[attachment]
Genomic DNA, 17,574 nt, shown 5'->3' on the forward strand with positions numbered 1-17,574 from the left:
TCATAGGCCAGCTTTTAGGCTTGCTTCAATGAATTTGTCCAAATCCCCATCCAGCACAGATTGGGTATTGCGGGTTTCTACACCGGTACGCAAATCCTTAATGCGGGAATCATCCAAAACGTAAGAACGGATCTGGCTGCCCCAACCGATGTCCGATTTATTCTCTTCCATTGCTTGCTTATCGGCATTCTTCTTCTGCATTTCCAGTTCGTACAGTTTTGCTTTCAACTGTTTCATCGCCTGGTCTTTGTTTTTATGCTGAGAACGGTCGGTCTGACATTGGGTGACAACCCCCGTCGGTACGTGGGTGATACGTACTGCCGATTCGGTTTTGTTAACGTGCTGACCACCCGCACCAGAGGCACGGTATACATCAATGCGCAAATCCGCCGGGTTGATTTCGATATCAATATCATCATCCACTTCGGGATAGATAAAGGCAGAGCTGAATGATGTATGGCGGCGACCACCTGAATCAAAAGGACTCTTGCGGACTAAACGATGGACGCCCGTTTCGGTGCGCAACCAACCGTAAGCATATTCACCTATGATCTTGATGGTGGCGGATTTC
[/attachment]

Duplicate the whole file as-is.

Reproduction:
Genomic DNA, 17,574 nt, shown 5'->3' on the forward strand with positions numbered 1-17,574 from the left:
TCATAGGCCAGCTTTTAGGCTTGCTTCAATGAATTTGTCCAAATCCCCATCCAGCACAGATTGGGTATTGCGGGTTTCTACACCGGTACGCAAATCCTTAATGCGGGAATCATCCAAAACGTAAGAACGGATCTGGCTGCCCCAACCGATGTCCGATTTATTCTCTTCCATTGCTTGCTTATCGGCATTCTTCTTCTGCATTTCCAGTTCGTACAGTTTTGCTTTCAACTGTTTCATCGCCTGGTCTTTGTTTTTATGCTGAGAACGGTCGGTCTGACATTGGGTGACAACCCCCGTCGGTACGTGGGTGATACGTACTGCCGATTCGGTTTTGTTAACGTGCTGACCACCCGCACCAGAGGCACGGTATACATCAATGCGCAAATCCGCCGGGTTGATTTCGATATCAATATCATCATCCACTTCGGGATAGATAAAGGCAGAGCTGAATGATGTATGGCGGCGACCACCTGAATCAAAAGGACTCTTGCGGACTAAACGATGGACGCCCGTTTCGGTGCGCAACCAACCGTAAGCATATTCACCTATGATCTTGATGGTGGCGGATTTC